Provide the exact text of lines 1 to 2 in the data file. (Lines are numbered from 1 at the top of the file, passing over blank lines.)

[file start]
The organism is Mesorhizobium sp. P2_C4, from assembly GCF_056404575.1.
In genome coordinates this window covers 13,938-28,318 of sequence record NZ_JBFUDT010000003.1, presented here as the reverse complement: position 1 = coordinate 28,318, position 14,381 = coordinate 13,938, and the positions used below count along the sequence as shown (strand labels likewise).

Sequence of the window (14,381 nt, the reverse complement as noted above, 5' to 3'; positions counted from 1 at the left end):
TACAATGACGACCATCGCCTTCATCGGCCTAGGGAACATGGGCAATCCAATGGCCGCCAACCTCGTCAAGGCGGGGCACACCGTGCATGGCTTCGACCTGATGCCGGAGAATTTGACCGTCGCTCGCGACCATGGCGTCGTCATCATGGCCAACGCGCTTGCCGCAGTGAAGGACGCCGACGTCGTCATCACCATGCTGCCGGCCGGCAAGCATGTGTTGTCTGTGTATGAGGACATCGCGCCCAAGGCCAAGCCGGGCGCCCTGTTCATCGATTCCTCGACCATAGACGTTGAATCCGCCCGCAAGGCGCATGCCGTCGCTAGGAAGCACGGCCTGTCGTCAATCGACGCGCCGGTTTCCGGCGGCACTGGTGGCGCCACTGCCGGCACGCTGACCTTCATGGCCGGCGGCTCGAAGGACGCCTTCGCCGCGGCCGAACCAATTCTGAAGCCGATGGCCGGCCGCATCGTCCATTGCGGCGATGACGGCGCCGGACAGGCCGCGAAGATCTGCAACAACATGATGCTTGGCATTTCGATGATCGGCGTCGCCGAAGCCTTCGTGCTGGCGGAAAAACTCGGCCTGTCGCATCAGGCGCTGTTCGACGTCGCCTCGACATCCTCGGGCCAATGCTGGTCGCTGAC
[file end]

The organism is Mesorhizobium sp. P2_C4, from assembly GCF_056404575.1.
In genome coordinates this window covers 13,938-28,318 of sequence record NZ_JBFUDT010000003.1, presented here as the reverse complement: position 1 = coordinate 28,318, position 14,381 = coordinate 13,938, and the positions used below count along the sequence as shown (strand labels likewise).